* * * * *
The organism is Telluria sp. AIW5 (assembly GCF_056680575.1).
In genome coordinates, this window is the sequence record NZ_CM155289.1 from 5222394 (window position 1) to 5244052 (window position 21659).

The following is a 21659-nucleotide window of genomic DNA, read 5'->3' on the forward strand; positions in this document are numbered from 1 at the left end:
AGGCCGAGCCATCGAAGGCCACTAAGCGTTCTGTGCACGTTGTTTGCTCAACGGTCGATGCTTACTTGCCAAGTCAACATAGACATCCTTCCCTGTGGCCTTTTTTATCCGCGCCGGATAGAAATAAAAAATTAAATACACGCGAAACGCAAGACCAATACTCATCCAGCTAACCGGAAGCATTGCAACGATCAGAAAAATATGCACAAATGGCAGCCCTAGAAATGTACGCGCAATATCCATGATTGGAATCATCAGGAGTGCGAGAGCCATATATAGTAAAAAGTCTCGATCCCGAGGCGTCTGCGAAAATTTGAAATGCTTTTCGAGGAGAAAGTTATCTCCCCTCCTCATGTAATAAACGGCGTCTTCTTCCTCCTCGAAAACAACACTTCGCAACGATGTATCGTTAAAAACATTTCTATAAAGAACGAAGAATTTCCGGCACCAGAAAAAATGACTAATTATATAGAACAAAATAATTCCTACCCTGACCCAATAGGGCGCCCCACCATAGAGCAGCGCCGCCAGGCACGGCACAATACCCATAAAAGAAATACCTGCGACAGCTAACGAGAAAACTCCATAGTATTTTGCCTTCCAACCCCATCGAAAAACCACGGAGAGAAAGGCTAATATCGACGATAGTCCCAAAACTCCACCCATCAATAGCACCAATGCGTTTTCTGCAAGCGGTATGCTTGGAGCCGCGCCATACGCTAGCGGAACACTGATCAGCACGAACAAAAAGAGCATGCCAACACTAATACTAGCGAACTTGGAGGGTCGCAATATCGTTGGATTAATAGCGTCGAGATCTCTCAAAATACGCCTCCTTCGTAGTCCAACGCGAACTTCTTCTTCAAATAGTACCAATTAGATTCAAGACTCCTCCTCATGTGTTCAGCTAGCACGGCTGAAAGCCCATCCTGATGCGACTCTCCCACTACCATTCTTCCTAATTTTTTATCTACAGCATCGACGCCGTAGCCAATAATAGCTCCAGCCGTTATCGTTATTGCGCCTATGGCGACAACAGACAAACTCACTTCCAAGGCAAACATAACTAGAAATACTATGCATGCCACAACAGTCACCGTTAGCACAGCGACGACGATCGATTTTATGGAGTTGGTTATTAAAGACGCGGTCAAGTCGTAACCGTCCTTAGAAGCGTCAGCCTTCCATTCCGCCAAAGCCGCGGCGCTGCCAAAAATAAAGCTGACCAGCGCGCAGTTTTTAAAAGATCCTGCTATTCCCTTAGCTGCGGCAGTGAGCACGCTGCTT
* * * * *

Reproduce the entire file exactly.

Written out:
The organism is Telluria sp. AIW5 (assembly GCF_056680575.1).
In genome coordinates, this window is the sequence record NZ_CM155289.1 from 5222394 (window position 1) to 5244052 (window position 21659).

The following is a 21659-nucleotide window of genomic DNA, read 5'->3' on the forward strand; positions in this document are numbered from 1 at the left end:
AGGCCGAGCCATCGAAGGCCACTAAGCGTTCTGTGCACGTTGTTTGCTCAACGGTCGATGCTTACTTGCCAAGTCAACATAGACATCCTTCCCTGTGGCCTTTTTTATCCGCGCCGGATAGAAATAAAAAATTAAATACACGCGAAACGCAAGACCAATACTCATCCAGCTAACCGGAAGCATTGCAACGATCAGAAAAATATGCACAAATGGCAGCCCTAGAAATGTACGCGCAATATCCATGATTGGAATCATCAGGAGTGCGAGAGCCATATATAGTAAAAAGTCTCGATCCCGAGGCGTCTGCGAAAATTTGAAATGCTTTTCGAGGAGAAAGTTATCTCCCCTCCTCATGTAATAAACGGCGTCTTCTTCCTCCTCGAAAACAACACTTCGCAACGATGTATCGTTAAAAACATTTCTATAAAGAACGAAGAATTTCCGGCACCAGAAAAAATGACTAATTATATAGAACAAAATAATTCCTACCCTGACCCAATAGGGCGCCCCACCATAGAGCAGCGCCGCCAGGCACGGCACAATACCCATAAAAGAAATACCTGCGACAGCTAACGAGAAAACTCCATAGTATTTTGCCTTCCAACCCCATCGAAAAACCACGGAGAGAAAGGCTAATATCGACGATAGTCCCAAAACTCCACCCATCAATAGCACCAATGCGTTTTCTGCAAGCGGTATGCTTGGAGCCGCGCCATACGCTAGCGGAACACTGATCAGCACGAACAAAAAGAGCATGCCAACACTAATACTAGCGAACTTGGAGGGTCGCAATATCGTTGGATTAATAGCGTCGAGATCTCTCAAAATACGCCTCCTTCGTAGTCCAACGCGAACTTCTTCTTCAAATAGTACCAATTAGATTCAAGACTCCTCCTCATGTGTTCAGCTAGCACGGCTGAAAGCCCATCCTGATGCGACTCTCCCACTACCATTCTTCCTAATTTTTTATCTACAGCATCGACGCCGTAGCCAATAATAGCTCCAGCCGTTATCGTTATTGCGCCTATGGCGACAACAGACAAACTCACTTCCAAGGCAAACATAACTAGAAATACTATGCATGCCACAACAGTCACCGTTAGCACAGCGACGACGATCGATTTTATGGAGTTGGTTATTAAAGACGCGGTCAAGTCGTAACCGTCCTTAGAAGCGTCAGCCTTCCATTCCGCCAAAGCCGCGGCGCTGCCAAAAATAAAGCTGACCAGCGCGCAGTTTTTAAAAGATCCTGCTATTCCCTTAGCTGCGGCAGTGAGCACGCTGCTT